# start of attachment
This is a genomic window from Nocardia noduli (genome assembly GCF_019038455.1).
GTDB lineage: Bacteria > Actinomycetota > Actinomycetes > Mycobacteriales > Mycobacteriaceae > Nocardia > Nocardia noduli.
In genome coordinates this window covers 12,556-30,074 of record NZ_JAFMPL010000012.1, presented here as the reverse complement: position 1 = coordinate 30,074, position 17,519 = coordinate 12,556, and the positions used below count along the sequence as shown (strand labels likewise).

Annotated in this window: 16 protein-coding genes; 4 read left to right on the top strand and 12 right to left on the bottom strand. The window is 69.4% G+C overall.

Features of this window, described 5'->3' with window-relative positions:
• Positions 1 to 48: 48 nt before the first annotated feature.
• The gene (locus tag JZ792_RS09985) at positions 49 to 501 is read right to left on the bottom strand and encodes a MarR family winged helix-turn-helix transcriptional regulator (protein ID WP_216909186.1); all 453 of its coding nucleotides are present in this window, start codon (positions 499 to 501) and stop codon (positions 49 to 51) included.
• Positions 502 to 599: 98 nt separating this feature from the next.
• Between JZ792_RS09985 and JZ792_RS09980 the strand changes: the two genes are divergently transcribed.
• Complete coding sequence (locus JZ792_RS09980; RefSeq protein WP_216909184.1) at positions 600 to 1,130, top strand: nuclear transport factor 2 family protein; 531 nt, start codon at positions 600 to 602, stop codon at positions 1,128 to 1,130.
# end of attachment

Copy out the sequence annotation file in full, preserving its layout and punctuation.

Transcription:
This is a genomic window from Nocardia noduli (genome assembly GCF_019038455.1).
GTDB lineage: Bacteria > Actinomycetota > Actinomycetes > Mycobacteriales > Mycobacteriaceae > Nocardia > Nocardia noduli.
In genome coordinates this window covers 12,556-30,074 of record NZ_JAFMPL010000012.1, presented here as the reverse complement: position 1 = coordinate 30,074, position 17,519 = coordinate 12,556, and the positions used below count along the sequence as shown (strand labels likewise).

Annotated in this window: 16 protein-coding genes; 4 read left to right on the top strand and 12 right to left on the bottom strand. The window is 69.4% G+C overall.

Features of this window, described 5'->3' with window-relative positions:
• Positions 1 to 48: 48 nt before the first annotated feature.
• The gene (locus tag JZ792_RS09985) at positions 49 to 501 is read right to left on the bottom strand and encodes a MarR family winged helix-turn-helix transcriptional regulator (protein ID WP_216909186.1); all 453 of its coding nucleotides are present in this window, start codon (positions 499 to 501) and stop codon (positions 49 to 51) included.
• Positions 502 to 599: 98 nt separating this feature from the next.
• Between JZ792_RS09985 and JZ792_RS09980 the strand changes: the two genes are divergently transcribed.
• Complete coding sequence (locus JZ792_RS09980; RefSeq protein WP_216909184.1) at positions 600 to 1,130, top strand: nuclear transport factor 2 family protein; 531 nt, start codon at positions 600 to 602, stop codon at positions 1,128 to 1,130.